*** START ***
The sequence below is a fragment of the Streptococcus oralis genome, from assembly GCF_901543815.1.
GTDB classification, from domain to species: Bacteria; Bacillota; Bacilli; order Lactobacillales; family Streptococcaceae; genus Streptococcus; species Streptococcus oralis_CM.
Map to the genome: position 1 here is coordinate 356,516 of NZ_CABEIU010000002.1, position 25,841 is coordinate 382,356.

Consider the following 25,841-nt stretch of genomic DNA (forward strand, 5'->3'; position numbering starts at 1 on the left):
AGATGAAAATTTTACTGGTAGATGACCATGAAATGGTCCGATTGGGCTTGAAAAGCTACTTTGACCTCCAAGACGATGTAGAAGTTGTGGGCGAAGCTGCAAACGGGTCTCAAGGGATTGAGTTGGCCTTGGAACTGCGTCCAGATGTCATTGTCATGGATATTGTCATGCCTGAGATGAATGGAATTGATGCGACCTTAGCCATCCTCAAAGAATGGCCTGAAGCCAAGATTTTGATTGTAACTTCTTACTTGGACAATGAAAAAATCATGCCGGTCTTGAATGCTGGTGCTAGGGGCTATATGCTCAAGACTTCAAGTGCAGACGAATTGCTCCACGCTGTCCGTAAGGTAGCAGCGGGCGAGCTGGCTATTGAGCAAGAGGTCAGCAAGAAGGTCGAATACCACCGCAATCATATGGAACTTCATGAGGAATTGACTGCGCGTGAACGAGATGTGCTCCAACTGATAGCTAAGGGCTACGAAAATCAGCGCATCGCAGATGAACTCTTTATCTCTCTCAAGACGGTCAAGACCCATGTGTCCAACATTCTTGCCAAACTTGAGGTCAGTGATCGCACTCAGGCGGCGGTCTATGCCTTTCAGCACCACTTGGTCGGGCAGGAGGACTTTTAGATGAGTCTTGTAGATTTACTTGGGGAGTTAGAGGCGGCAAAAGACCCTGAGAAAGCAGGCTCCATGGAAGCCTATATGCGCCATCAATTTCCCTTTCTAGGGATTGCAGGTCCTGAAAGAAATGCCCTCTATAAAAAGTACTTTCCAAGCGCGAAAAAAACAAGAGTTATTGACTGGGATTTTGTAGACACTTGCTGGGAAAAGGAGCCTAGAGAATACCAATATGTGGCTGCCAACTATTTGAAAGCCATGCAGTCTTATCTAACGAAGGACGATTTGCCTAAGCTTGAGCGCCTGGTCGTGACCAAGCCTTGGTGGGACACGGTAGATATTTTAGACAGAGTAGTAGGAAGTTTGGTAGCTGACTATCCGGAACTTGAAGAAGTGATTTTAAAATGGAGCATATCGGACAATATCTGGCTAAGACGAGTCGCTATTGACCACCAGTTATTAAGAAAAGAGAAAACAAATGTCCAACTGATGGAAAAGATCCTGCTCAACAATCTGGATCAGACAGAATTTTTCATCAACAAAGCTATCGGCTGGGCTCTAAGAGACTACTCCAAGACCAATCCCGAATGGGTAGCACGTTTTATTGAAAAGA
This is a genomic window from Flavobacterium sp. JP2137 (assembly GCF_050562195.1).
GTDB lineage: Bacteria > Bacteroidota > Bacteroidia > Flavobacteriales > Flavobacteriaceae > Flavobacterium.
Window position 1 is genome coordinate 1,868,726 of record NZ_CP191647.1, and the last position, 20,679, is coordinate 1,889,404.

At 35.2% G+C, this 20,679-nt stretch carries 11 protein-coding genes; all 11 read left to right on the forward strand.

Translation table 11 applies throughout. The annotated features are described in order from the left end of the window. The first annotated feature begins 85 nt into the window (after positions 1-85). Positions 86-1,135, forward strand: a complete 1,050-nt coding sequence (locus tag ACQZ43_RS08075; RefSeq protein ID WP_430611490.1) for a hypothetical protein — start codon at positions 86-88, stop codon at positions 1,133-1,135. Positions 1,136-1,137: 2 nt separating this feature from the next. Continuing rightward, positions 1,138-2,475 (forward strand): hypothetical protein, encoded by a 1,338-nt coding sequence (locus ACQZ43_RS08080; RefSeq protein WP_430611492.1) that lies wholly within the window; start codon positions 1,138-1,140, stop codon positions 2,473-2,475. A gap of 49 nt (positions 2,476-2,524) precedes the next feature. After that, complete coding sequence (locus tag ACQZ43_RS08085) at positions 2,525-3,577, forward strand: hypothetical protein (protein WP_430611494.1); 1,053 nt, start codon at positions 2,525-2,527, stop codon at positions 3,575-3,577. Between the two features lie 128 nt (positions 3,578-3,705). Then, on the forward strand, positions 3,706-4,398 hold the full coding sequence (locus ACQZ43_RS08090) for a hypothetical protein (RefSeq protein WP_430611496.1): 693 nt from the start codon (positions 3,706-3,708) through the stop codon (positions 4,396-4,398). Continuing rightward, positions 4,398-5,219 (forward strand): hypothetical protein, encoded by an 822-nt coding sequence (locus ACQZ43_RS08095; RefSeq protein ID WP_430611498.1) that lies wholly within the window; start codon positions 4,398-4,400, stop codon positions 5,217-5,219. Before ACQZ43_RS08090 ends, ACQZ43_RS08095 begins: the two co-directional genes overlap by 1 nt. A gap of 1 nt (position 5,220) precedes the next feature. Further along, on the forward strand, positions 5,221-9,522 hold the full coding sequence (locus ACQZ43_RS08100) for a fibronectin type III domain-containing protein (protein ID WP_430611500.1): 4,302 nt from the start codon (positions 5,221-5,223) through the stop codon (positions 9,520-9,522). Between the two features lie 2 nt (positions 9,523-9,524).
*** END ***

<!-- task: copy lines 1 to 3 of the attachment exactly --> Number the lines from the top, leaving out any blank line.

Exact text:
The sequence below is a fragment of the Streptococcus oralis genome, from assembly GCF_901543815.1.
GTDB classification, from domain to species: Bacteria; Bacillota; Bacilli; order Lactobacillales; family Streptococcaceae; genus Streptococcus; species Streptococcus oralis_CM.
Map to the genome: position 1 here is coordinate 356,516 of NZ_CABEIU010000002.1, position 25,841 is coordinate 382,356.